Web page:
(first published in the Bass Coast Post 20.7)
THE Westernport Peninsula Protection Council’s award for the stupidest idea of 2018 goes to Daniel Andrew and Malcolm Turnbull for their plan to turn brown coal into hydrogen and export it out of Hastings (for an earlier blog on this see here ed.). Kawasaki, J Power and Iwatani propose to export hydrogen gas from Hastings made from Loy Yang’s brown coal. This involves partially burning brown coal at Loy Yang.
It takes 160 tonnes of brown coal to make one tonne of hydrogen, using water to scrub the carbon dioxide, carbon monoxide, sulphides, and methane out of the emissions, and pumping it underground after finding a location and method of sequestrating first. It involves getting the hydrogen gas to Hastings then converting it to liquid in a new plant by freezing to below minus 250 degrees, building a new port to export it, including massive dredging of millions of cubic metres of bay bed, shipping the liquid hydrogen to Japan and converting it back to gas.
Four industrial processes and three journeys … The first criterion for the award for stupidity is that a fool doesn’t learn from their own mistakes. Exporting woodchips to Japan has to be the most regrettable thing our State Government has done, let alone allowing our timber industry to be woodchip driven. Ballast water from Japanese ships have brought the Northern Pacific Seastar, which has infested the woodchip ports of Derwent estuary and Phillip Bay, devastating the fish stocks. We don’t have the seastars here in Western Port and we don’t want them.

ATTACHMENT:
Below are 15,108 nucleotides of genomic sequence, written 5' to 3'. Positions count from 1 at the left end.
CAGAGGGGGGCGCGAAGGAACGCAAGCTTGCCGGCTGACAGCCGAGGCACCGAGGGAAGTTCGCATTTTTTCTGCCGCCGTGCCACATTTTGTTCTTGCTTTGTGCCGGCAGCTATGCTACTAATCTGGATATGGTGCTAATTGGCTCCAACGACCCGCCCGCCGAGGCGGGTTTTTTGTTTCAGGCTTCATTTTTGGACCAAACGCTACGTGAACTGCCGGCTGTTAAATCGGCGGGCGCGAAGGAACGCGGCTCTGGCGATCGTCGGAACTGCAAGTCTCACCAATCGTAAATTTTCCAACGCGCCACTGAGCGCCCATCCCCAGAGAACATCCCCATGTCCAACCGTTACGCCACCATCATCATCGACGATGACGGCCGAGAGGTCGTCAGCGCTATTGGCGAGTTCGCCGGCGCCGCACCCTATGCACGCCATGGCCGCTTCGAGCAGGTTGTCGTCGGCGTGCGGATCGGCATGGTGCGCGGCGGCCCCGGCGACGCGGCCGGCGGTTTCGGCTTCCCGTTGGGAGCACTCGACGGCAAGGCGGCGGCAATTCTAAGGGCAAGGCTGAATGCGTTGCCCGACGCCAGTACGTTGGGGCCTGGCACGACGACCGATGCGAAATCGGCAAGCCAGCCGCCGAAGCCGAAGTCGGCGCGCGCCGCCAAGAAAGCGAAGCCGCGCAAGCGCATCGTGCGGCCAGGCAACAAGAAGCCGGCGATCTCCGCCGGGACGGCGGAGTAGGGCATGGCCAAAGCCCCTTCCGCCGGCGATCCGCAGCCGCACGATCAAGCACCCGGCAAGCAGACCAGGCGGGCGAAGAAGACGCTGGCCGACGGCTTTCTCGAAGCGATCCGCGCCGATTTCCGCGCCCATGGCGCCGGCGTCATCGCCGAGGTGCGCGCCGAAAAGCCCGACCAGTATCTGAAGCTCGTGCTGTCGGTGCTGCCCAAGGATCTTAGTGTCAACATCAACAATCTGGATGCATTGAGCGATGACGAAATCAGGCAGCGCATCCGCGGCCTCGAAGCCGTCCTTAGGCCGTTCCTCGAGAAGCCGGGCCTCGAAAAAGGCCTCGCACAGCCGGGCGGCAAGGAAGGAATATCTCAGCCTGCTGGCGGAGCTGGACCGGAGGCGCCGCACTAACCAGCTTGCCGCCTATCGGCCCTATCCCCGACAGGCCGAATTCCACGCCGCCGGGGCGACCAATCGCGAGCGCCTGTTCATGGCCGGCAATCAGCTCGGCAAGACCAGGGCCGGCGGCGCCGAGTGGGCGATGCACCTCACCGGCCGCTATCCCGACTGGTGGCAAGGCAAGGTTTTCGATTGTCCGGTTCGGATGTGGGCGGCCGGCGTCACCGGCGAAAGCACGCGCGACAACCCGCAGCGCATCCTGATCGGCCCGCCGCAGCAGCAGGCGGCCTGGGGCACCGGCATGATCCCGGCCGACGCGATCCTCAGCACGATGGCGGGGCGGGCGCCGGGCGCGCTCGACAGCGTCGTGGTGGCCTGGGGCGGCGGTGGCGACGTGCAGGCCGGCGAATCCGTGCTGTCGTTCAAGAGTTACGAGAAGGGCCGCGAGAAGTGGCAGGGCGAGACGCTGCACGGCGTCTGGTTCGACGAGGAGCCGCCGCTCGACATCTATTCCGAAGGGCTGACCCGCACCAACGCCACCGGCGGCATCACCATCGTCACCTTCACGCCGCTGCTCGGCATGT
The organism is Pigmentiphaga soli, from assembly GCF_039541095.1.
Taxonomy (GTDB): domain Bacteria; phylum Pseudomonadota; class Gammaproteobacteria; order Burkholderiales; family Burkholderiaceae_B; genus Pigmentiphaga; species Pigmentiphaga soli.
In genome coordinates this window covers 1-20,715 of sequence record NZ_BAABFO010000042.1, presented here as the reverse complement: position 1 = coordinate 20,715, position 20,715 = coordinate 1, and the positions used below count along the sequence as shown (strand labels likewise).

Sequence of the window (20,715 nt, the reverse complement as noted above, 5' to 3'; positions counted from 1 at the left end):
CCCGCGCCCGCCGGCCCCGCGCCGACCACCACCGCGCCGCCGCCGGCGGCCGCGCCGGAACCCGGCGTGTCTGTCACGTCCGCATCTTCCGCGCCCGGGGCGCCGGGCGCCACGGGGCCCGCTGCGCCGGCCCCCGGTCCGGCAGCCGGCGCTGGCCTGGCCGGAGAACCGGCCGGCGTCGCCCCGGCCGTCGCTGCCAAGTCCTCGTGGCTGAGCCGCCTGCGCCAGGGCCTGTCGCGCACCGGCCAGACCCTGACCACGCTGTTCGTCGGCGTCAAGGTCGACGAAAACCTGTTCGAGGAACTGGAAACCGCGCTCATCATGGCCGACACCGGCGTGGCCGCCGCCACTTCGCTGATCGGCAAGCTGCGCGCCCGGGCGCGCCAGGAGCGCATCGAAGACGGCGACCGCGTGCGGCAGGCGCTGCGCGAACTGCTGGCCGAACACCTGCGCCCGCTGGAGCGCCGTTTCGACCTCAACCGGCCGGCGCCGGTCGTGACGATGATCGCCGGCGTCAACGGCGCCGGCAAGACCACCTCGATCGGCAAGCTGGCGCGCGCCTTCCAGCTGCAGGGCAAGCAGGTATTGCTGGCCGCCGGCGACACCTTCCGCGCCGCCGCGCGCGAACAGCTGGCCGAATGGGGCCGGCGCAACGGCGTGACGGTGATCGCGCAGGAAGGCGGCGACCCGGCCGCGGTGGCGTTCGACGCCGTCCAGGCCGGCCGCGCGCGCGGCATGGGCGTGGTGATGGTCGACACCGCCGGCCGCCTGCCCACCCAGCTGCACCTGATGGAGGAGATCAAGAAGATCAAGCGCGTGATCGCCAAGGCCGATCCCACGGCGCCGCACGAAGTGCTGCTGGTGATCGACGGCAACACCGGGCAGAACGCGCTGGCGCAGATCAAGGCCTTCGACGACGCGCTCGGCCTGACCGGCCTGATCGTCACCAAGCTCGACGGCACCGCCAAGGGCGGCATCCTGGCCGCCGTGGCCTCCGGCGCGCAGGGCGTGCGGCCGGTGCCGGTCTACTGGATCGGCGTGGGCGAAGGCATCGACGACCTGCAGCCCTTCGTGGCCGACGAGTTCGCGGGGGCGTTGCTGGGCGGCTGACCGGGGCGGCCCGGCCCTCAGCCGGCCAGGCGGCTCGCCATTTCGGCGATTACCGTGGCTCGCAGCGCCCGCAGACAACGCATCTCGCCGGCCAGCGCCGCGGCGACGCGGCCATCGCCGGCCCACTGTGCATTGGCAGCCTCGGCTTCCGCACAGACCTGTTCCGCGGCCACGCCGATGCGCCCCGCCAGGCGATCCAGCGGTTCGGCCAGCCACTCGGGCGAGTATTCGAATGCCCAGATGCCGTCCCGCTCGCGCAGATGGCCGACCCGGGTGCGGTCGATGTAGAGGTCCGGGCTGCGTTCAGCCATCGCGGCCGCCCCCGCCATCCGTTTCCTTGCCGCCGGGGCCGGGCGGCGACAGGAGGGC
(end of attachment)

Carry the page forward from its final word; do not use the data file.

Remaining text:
The next criterion of the stupidity award was pretending brown coal use is green. We, the citizens of Victoria, thought we were stepping away from using brown coal because of climate change. Make no mistake: burning brown coal for energy at Loy Yang would be far less damaging than this stupid plan. The third criterion for the stupidity award is not reading your own reports.
Infrastructure Victoria ruled out Western Port as an option for a container port because it would take 23 million cubic metres of dredging. As the area of Western Port is 680 square kilometres, this is equivalent to digging up the entire bay to a depth of 3.4 metres – above ceiling height. Of course it is deeper depths in a smaller area but it is far too much material to pass environmental laws. Seagrass could not grow to the new depths required, leading to ongoing erosion (in our fast tides), turbidity and death.
That amount of dredging would result in coastal inundation. Nine groups endorsed Bass Coast Shire Council’s principle: No capital dredging in Western Port Bay. Western Port cannot host a new port for commercial-scale ships, it is too shallow. The hydrogen gas ships for the long-term proposal are of deep draught.
The last criterion for the award is the amount of money being wasted. The Kawasaki project gets top marks with nearly $500 million, $50 million each from the state and federal governments for the trial alone. This doesn’t include finding ways to sequester the coal smoke water. Latrobe Valley deserves sustainable job creation, not another failed project. Every level of government recognises it as fragile and valuable internationally. People who scuba dive say the bay is healthier and more diverse than most places around the world now.
Western Port is worth billions every year in its healthy state, and is too precious to lose. The economy of this area depends on it being a recreational area with the associated health benefits. Here we are today, beach goers, sailors, scuba divers, residents, holiday house owners, ecotour operators, marine educators, school camp operators, restaurateurs, surfers, snorkelers, dog walker, fishers, paddlers and boaters. We love Western Port and will fight for it!